Trust and compassion

Hilary Smith

Hilary Smith is a writer with Relationships Aotearoa and an experienced counsellor. www.relationshipsaotearoa.org.nz

Call it unconditional love. Call it acceptance. Whatever you'd like to call it, we crave it.

Love Note 1

We want people in our lives that both love us and understand us. Sometimes love or understanding alone is not quite enough for us. We want them both.

Someone understanding you and then rejecting you is an obvious sore point. Someone loving you based on an idea that doesn’t match what you’re actually like can be a minefield. It can trap you into playing a part, always waiting to be ‘found out’, and maybe found wanting.

Feeling accepted and valued by others is important. It’s so important that anything getting in the way can loom very large.  The possibility of rejection can be scary. When it gets public and someone realizes that their response matters to you, the stakes just get higher.

So sometimes you get in your own way. You might make out you don’t care when you actually feel gutted, and then resent the lack of sympathy coming your way.  Or maybe you act like your strong interest in someone is only light and casual, and they believe you and look for closeness elsewhere.

As a life strategy this leaves a lot to be desired. It confuses people and breeds misunderstanding. It assumes that the cost of a response that hurts you is much greater than the benefit of a response you want. Acting this way just makes it harder to have accepting, loving relationships.
 
Relationships work best when acceptance goes both ways. How open you are to being understood effects how easily someone else can understand you.

When you cover up your feelings you give people the message that you don’t trust them. It pushes them away rather than bringing them closer.  It means they have to figure out what you’re really feeling and what response you want from them. And what if they get it wrong?

You ask them to carry all the risk and it’s a big ask.

What you might want to do is share the risk. Be direct about what you feel and trust people to answer your feelings with compassion.
 
Trust is your greatest strength in building acceptance. You trust yourself to be worth knowing and loving. You trust people to be capable of recognising and appreciating your value. And again you trust yourself to be okay on the odd occasion that someone hasn’t yet figured out that knowing you is a good thing.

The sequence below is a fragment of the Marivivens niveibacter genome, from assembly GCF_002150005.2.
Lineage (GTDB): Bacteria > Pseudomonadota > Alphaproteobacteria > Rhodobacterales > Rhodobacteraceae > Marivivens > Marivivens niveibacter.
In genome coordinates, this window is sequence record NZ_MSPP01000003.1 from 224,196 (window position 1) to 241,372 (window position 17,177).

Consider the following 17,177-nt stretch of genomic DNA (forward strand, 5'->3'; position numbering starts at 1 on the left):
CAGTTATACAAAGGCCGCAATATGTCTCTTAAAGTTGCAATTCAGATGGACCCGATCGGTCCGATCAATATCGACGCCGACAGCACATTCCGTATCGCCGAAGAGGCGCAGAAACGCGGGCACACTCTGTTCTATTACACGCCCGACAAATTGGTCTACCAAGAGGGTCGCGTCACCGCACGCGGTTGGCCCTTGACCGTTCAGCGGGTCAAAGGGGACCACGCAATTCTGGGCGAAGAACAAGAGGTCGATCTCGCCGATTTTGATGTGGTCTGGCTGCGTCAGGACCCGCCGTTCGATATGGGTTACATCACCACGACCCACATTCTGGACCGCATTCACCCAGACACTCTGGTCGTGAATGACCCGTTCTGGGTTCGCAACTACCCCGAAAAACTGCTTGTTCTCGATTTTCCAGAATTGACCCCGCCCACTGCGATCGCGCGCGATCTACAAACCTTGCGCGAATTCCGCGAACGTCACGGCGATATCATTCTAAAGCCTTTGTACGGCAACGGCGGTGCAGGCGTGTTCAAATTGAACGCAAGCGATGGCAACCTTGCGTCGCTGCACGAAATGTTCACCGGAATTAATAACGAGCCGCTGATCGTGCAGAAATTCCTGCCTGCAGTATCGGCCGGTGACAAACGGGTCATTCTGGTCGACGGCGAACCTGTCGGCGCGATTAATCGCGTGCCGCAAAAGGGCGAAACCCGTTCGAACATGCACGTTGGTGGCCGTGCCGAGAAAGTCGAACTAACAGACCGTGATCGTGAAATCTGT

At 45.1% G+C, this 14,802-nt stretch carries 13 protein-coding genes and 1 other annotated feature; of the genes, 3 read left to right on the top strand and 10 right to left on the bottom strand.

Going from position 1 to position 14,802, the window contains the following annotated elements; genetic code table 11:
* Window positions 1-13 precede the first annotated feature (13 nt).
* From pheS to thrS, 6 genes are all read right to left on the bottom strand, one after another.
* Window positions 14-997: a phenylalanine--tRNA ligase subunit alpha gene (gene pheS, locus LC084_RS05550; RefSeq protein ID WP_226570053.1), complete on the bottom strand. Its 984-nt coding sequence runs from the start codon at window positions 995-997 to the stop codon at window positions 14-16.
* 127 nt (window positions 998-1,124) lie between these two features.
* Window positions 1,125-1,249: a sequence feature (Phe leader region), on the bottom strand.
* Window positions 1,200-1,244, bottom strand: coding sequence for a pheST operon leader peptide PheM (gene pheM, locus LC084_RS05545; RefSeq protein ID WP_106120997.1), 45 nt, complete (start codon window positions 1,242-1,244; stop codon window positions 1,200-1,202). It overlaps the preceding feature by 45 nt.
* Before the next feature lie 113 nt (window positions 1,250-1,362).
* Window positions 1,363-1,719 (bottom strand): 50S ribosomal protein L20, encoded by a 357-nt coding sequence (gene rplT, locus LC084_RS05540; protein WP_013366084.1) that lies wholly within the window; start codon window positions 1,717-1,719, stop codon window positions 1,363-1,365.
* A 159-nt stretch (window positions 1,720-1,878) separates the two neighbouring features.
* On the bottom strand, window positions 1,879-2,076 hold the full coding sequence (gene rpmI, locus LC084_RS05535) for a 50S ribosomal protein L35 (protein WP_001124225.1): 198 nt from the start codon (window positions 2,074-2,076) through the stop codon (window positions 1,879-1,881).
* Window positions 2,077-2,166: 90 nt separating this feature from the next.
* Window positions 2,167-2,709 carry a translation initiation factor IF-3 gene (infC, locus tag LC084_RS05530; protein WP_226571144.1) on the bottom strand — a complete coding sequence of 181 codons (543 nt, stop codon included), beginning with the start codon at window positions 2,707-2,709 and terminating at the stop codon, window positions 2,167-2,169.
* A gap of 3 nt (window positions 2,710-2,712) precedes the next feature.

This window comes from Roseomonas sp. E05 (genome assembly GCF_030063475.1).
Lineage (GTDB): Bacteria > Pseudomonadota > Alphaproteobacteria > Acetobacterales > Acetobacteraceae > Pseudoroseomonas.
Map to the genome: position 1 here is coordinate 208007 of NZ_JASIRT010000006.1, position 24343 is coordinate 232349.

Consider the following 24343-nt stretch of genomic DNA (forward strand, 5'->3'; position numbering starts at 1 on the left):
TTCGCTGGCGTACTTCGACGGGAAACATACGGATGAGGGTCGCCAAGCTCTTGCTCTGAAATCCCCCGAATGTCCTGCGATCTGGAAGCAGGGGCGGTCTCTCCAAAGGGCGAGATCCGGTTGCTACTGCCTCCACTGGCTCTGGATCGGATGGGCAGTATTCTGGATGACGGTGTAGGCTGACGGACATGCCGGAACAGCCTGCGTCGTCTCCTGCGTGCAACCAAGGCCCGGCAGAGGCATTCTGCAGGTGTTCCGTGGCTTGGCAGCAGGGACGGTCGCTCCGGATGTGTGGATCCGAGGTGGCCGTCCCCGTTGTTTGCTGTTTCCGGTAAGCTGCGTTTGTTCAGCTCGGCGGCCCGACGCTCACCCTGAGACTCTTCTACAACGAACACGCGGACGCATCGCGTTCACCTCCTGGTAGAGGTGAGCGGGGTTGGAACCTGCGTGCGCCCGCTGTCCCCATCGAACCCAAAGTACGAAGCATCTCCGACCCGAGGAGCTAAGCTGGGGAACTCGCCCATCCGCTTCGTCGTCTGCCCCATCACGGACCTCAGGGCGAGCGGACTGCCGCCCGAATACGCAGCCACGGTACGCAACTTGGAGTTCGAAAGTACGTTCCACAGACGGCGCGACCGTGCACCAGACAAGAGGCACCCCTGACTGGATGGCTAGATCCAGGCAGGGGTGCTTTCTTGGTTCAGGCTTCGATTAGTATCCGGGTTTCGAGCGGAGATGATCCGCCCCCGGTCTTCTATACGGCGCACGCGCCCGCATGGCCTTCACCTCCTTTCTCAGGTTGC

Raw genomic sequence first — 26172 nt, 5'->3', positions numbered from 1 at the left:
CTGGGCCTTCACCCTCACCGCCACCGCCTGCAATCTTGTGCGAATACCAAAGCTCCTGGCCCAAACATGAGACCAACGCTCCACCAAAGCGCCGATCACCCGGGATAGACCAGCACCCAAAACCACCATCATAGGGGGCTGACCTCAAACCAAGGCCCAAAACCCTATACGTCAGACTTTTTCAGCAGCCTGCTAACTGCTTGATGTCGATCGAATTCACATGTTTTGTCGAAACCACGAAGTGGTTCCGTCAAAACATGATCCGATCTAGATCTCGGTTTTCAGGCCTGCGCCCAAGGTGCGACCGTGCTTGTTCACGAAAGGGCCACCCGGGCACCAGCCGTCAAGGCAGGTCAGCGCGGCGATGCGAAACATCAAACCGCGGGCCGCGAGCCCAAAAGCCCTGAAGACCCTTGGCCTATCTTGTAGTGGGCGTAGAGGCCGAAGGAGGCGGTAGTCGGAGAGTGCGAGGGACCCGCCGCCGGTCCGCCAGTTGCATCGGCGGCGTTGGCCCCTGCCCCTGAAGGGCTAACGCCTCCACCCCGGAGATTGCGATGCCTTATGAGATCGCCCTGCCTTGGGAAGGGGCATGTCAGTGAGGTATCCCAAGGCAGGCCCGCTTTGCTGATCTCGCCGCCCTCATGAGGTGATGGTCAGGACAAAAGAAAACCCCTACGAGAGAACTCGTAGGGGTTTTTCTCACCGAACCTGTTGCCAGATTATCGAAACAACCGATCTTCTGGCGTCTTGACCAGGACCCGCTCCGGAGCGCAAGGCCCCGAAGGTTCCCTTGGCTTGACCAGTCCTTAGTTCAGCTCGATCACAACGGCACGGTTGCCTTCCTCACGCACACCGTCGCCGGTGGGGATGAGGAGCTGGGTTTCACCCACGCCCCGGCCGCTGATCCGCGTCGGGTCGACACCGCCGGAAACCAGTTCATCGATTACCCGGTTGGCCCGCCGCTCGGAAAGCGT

When you act out of trust you move towards intimacy and acceptance. You let yourself and others know that it’s okay for you to feel what you feel. You show  compassion by accepting your own feelings and that compassion invites people to be more open with you about what they feel. Bingo ! You start moving towards each other.
 
If it feels like being open with people is too risky, think about what you risk by staying closed. If you want closer, more accepting relationships then unleash your trust and compassion. Love and acceptance can start with you.

 
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  • Wice says
    Fair comment. It’s hard to read a closed book and even though the cover may show one thing, the contents may tell a very different story.
  • KH says
    Trusting yourself to be worth knowing and loving is key, I think.
  • Starlite5 says
    This touched a chord with me...in the past outwardly I was confident, outgoing, seemingly in charge and trusting while all the while keeping hidden secret pains as I tried to go about my life until it overwhelmed me and all turned to custard...then I discovered that I wasn't being so clever and that what is inside you will eventually come and that love that great healer of all things actually had to come from inside of me in order for me to project it...now that I've discovered this my whole life has done a complete flip and I'm on the road to living the life I was meant to live...

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